WORLDNOTES

Venezuela: Indigenous voices for peace

Hundreds of indigenous leaders took part in the First National March of the Indigenous People in Caracas on June 10 in support of Venezuelan President Hugo Chavez and unity of their communities. Joined by indigenous from Peru and Ecuador, the marchers expressed opposition to U.S. military operations in Caribbean waters and support for Venezuela’s withdrawal from the Andean Community of Nations.

According to venezuelanalysis.com, the mobilization was organized by the National Indigenous Council of Venezuela (CONIVE), a coalition of 60 organizations and representatives of 32 indigenous groups.

Speaking at the march, CONIVE President and National Assembly representative Nicia Maldonado said, “We are also saying to the government of Mr. Bush, take all your military that you have in the Caribbean and get out, because here, we want peace, we want to live, because we are in search of our greatness, our spirituality and the flourishing of our liberty … liberation is here in Venezuela.”

Japan: Support for peace constitution

The first national meeting of the Article 9 Association (A9A) was held in Tokyo last week and attended by 1,550 representatives from about 900 of the 5,174 local A9A organizations throughout Japan. A9A was formed in 1989 to protect Article 9 of the Japanese Constitution, which bars the re-militarization of the country.

The newspaper Akahata reported the national exchange called for “establishing a nationwide network irrespective of ideological or political differences and increasing public awareness of the need to defend the Constitution.”

Writers, critics, philosophers and other prominent members of Japanese culture, including Nobel Prize winner in literature Oe Kenzaburo, spoke at the meeting, where participants described their activities.

Miki Mutsuko, one of the nine original A9A founders and wife of former Prime Minister Miki Takeo, told participants, “I began this movement because I don’t want young people to suffer again from the miseries caused by war.”

Mexico: Police attack striking teachers

Hundreds of state and local police agents June 14 attacked an encampment of 40,000 teachers in the main square of Oaxaca, capital of the southern Mexican state of the same name, reportedly resulting in at least four deaths and injuries to over 90.

The teachers had maintained their encampment since May 22 to demand increased educational services for children in their poor and largely indigenous area, as well as cost-of-living adjustments. They fled into nearby streets as police destroyed their encampment, invaded the headquarters of their union — Section 22 of the National Education Workers Union (SNTE) — and smashed furniture there, Weekly News Update on the Americas said.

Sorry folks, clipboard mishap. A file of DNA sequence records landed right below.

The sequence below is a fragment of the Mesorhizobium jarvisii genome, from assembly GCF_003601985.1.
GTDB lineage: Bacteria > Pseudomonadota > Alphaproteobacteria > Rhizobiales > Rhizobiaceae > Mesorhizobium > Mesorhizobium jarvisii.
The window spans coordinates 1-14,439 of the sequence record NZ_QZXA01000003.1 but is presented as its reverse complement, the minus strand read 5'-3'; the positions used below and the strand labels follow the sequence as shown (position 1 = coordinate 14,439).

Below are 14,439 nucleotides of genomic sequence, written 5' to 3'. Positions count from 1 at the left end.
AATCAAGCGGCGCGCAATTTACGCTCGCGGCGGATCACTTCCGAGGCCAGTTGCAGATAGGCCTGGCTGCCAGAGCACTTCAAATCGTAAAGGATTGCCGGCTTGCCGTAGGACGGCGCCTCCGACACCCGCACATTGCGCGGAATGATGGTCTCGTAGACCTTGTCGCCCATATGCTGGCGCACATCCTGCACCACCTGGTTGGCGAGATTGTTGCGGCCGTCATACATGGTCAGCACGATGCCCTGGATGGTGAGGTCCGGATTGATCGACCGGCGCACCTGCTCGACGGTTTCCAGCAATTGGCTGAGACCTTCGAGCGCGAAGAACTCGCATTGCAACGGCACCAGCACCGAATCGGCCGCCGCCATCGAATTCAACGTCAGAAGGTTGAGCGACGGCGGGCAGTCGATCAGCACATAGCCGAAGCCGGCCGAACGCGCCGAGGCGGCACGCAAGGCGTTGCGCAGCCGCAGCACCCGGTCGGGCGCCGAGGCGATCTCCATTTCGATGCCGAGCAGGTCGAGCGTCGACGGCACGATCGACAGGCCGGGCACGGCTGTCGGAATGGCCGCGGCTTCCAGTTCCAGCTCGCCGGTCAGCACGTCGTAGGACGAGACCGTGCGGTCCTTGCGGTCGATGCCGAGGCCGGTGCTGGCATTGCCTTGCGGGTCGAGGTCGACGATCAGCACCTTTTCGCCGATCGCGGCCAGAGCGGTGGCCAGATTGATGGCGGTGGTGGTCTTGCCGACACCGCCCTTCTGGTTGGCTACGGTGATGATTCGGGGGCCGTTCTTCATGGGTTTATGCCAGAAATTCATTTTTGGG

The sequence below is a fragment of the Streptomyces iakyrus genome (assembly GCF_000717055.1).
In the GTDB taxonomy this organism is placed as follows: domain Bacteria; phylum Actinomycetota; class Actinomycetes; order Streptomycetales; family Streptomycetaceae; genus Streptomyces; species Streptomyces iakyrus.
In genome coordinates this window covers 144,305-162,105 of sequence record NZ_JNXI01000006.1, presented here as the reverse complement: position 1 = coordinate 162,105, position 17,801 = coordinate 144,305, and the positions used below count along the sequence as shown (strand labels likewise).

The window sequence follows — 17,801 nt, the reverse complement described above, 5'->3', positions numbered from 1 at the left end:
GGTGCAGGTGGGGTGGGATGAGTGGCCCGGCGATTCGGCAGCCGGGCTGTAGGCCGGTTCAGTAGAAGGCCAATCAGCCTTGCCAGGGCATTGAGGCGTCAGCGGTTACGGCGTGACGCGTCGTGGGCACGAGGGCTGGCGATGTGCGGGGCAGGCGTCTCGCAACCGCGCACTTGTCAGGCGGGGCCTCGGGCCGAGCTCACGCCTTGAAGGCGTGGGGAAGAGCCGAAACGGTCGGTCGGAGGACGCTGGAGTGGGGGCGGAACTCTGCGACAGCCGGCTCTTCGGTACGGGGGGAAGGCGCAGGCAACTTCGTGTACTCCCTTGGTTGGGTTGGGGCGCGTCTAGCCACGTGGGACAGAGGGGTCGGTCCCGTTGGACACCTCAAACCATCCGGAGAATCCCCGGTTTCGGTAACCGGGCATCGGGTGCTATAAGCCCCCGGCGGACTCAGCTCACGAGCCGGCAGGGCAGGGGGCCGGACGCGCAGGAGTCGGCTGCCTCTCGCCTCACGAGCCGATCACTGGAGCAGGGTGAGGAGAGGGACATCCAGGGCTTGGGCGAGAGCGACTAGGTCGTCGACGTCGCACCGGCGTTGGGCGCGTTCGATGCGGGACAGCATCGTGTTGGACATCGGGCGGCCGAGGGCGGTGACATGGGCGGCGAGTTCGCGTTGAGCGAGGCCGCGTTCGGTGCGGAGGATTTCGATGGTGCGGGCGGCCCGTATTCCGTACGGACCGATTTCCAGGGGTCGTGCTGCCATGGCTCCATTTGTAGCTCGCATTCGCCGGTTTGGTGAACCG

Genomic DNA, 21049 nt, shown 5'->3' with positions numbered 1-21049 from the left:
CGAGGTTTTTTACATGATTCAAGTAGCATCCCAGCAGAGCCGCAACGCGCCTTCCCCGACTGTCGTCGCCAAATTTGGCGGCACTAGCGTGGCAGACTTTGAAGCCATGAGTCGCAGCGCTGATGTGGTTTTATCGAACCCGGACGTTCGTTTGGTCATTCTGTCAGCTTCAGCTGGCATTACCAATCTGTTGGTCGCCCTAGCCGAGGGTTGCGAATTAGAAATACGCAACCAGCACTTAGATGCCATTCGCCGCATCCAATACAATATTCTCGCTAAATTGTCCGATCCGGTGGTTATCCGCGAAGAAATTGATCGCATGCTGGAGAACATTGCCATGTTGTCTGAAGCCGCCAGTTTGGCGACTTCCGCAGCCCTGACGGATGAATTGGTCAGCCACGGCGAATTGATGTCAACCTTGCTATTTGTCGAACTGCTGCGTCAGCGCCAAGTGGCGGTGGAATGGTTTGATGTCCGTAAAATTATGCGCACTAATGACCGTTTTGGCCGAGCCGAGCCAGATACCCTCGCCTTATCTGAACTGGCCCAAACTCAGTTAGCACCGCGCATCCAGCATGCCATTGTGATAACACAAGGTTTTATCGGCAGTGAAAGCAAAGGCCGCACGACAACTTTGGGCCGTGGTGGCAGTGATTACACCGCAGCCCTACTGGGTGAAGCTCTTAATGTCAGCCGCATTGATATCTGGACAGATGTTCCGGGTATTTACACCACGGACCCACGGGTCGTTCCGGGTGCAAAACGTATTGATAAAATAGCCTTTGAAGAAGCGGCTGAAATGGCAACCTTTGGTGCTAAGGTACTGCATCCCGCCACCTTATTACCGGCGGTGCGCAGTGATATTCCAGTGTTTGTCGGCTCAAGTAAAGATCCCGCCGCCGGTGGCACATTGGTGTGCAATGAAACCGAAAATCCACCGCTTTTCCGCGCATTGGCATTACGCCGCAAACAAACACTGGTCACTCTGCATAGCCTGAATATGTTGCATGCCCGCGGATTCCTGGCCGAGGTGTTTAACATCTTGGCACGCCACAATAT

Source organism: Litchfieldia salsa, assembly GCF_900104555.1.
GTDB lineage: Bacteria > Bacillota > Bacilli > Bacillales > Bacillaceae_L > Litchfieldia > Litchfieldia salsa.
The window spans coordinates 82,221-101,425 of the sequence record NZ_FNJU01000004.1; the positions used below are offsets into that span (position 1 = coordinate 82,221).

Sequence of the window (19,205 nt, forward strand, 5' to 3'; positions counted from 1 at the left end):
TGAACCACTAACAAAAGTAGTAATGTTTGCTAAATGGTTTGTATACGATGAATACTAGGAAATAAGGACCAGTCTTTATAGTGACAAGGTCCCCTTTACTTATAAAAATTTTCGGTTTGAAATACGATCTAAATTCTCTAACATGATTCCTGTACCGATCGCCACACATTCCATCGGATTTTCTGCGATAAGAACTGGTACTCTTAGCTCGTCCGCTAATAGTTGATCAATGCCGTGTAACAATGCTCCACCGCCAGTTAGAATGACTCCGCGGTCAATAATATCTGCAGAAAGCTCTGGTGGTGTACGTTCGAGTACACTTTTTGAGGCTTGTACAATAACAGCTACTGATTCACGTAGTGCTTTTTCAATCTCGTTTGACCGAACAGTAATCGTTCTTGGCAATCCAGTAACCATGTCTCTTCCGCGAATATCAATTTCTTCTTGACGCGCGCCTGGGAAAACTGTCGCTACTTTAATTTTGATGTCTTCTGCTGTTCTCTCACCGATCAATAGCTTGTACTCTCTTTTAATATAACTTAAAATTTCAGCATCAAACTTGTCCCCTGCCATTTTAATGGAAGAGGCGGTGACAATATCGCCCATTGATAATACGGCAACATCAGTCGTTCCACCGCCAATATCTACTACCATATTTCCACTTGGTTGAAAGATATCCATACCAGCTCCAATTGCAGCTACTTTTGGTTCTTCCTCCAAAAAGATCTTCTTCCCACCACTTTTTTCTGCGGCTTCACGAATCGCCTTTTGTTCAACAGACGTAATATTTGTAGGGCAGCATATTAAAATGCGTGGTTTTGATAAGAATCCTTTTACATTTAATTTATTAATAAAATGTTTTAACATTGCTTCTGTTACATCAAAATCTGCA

Covering their faces with dampened cloths against the gas, and armed with clubs and rocks, teachers regained the central square within hours.

Organizers said some 300,000 teachers and their supporters, including traditional leaders of indigenous communities, joined a June 16 march through Oaxaca to protest the attack.

Ukraine: Anti-NATO demonstrators rock Black Sea port

Lawmakers declared the Crimean Peninsula a NATO-free zone last week after the Black Sea port of Fedosia was rocked by about 2,000 anti-NATO demonstrators protesting the presence of the U.S. Navy ship, the USS Advantage, and 200 U.S. Marines who arrived in late May for planned military exercises.

The Marines — originally scheduled to stay in the Crimea for three weeks to repair a military training facility and participate in war games — left earlier than scheduled.

According to ISN Security Watch, foreign troops are banned from holding military exercises in the area due to a parliamentary decision earlier this year.

Although negotiations continue to form a new government following the March elections, anti-NATO sentiments are strong in this area.

Burundi: Accord signed to end civil war

Burundi’s remaining active rebel group, the Forces Nationales de Liberation (FNL), and the Burundian government signed an agreement June 18 to end hostilities, effective immediately, the UN’s IRIN news agency reported. South African President Thabo Mbeki and Tanzanian President Jakaya Kikwete joined Burundian President Pierre Nkurunziza at the signing.

The agreement is expected to end 13 years of civil war in the Central African nation, during which at least 300,000 people have died and hundreds of thousands have been displaced. Conflict broke out in 1993 between ethnic Hutus and Tutsis following the assassination of the country’s first democratically elected president, Melchior Ndadaye, a member of the Hutu majority. Fighting had continued between the army and the FNL even after Nkurunziza was elected in August 2005.

World Notes are compiled by Pamella Saffer (psaffer @pww.org). Marilyn Bechtel contributed to this week’s notes.

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